Chicago Style Workout 47:
Fun with Articles

A, An, and The

How definite is your knowledge of articles? Find out by taking this month’s quiz, which will test your knowledge of paragraphs 5.70–78 of CMOS 17, on articles, a small but essential trio of adjectives. (We’ll also be taking a brief detour into chapter 8 and titles of works.)

In a future quiz we’ll plan on covering adjectives more generally, as our quizzes continue to draw on the grammar chapter (chapter 5).

Subscribers to The Chicago Manual of Style Online may click through to the linked sections of the Manual (cited in the answers). (For a 30-day free trial of CMOS Online, click here.)

Note: Style guides and dictionaries sometimes disagree. This quiz is designed to test your knowledge of The Chicago Manual of Style, 17th edition.

[Editors’ note: Chapter 5 of CMOS is quite large, comprising 248 numbered sections on grammar and syntax, plus another hefty chunk on usage. For the sake of variety, workouts will revisit the chapter periodically rather than continuously.]

Chicago Style Workout 47: Fun with Articles

1. An article __________ or __________ the noun or noun phrase that it precedes.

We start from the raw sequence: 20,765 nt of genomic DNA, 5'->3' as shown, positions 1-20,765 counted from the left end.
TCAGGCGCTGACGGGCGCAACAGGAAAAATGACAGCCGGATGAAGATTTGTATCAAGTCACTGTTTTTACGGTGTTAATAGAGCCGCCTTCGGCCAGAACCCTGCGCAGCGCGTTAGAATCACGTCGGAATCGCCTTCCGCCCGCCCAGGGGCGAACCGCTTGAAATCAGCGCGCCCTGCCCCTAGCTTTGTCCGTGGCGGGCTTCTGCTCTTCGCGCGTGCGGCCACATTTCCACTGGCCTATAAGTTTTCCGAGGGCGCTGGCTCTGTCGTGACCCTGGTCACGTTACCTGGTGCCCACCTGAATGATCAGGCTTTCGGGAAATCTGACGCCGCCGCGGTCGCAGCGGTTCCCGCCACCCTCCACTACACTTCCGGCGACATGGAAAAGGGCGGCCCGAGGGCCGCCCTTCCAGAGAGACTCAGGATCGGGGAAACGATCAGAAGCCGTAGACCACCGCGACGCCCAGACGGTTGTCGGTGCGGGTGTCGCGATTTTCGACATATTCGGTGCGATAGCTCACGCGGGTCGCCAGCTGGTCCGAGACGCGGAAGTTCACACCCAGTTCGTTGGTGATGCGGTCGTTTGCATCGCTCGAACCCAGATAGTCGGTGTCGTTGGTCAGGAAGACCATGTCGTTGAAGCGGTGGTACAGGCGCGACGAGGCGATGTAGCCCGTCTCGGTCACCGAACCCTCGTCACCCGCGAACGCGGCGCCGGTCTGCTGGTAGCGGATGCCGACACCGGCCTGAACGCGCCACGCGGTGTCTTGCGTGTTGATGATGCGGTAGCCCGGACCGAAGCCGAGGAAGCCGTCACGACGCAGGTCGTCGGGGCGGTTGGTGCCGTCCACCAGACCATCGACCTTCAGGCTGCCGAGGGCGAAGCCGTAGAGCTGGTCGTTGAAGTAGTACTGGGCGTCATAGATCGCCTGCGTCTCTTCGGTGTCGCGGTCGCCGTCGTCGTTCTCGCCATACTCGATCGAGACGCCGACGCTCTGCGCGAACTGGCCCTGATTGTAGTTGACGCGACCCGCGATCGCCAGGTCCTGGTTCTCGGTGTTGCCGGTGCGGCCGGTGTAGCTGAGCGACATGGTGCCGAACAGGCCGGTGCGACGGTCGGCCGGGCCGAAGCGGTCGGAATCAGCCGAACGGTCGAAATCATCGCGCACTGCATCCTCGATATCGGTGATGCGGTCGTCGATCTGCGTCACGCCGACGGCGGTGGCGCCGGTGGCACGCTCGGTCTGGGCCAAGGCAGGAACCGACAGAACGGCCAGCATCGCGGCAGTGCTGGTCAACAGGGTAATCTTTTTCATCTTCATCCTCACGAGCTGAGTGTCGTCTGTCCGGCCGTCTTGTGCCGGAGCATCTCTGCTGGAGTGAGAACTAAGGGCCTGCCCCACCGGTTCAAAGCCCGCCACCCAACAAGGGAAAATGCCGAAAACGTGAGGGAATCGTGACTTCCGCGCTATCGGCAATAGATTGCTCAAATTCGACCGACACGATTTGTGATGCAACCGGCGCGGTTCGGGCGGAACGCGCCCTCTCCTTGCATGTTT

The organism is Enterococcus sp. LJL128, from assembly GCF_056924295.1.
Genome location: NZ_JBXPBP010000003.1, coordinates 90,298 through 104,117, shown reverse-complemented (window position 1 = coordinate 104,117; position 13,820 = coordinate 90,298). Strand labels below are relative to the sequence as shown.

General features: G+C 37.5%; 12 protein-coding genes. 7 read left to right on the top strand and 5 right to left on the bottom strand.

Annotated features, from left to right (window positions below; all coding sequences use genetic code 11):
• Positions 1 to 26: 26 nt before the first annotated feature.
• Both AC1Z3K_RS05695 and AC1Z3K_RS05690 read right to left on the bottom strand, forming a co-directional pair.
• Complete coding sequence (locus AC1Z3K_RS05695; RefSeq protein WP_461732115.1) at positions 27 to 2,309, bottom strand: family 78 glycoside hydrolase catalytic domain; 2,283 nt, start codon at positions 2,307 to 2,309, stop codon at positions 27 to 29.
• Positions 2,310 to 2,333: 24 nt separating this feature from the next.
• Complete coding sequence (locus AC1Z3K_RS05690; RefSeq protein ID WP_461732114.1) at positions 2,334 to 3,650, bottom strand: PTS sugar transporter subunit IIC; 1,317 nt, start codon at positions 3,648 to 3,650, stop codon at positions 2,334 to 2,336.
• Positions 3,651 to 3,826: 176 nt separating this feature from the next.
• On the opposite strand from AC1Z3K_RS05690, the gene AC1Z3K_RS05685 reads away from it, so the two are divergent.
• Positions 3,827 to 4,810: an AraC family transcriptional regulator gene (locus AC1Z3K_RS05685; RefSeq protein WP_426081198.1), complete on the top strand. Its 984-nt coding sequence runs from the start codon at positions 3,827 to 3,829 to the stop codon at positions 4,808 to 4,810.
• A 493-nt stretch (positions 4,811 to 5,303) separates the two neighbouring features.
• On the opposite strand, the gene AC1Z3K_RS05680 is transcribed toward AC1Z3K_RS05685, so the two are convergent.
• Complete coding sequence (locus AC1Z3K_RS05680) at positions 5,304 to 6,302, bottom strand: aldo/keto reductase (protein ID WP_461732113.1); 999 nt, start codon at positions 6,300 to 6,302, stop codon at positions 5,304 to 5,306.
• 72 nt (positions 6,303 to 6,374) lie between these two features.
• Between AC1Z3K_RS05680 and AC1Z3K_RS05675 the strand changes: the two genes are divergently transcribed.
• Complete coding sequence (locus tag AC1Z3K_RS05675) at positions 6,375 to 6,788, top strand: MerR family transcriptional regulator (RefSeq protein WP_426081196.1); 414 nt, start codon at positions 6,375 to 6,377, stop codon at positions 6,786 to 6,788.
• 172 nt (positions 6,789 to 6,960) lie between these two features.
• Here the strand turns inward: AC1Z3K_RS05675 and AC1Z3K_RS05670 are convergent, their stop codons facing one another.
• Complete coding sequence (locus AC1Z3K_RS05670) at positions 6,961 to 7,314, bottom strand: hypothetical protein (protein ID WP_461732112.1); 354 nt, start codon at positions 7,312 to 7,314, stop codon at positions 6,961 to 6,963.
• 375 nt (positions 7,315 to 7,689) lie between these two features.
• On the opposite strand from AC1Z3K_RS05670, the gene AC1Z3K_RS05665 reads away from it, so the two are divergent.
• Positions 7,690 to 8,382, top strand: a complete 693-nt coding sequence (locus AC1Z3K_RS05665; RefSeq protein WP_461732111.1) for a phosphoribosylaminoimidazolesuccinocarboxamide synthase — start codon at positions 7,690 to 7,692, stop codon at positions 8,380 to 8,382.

2. The definite article the may be used before either a singular or a plural noun: the bean, the beans.
 
 
3. An indefinite article (a or an) generally precedes a singular or noncount noun but not a plural noun: a bean, a hill of beans, but not a beans.
 
 
4. Before an initialism, the choice of a or an depends on how the first letter would be pronounced if it were spelled out: a NAACP decision (because N = “National”).
 
 
5. With two or more coordinate nouns, an article should appear before each noun: the horse and the rider, not the horse and rider.
 
 
6. An article that is implied but omitted (go to bed) is called a
 
 
7. An article may sometimes substitute for a pronoun: the patient developed a rash on the hands (rather than, for example, her hands).
 
 
8. When the official name of an organization or group begins with a definite article, the article is usually lowercase in the middle of a sentence: They visited the University of Wisconsin in 1971 but somehow managed to miss the concert by the Grateful Dead.
 
 
9. A The at the beginning of a book title is lowercase in running text (except at the beginning of a sentence) and appears in regular text rather than italics: “We were assigned the Invisible Man by H. G. Wells.”
 
 
10. A The at the beginning of the title of a newspaper is always capitalized in running text: “We read about it in The Detroit Free Press.”
 
 

 

Top image: (left) theatrical release poster for The Invisible Man (Universal, 1933), based on the H. G. Wells novel of the same title (1897); (right) original dust jacket for Invisible Man (Random House, 1952), by Ralph Ellison. Both images courtesy of Wikimedia Commons.

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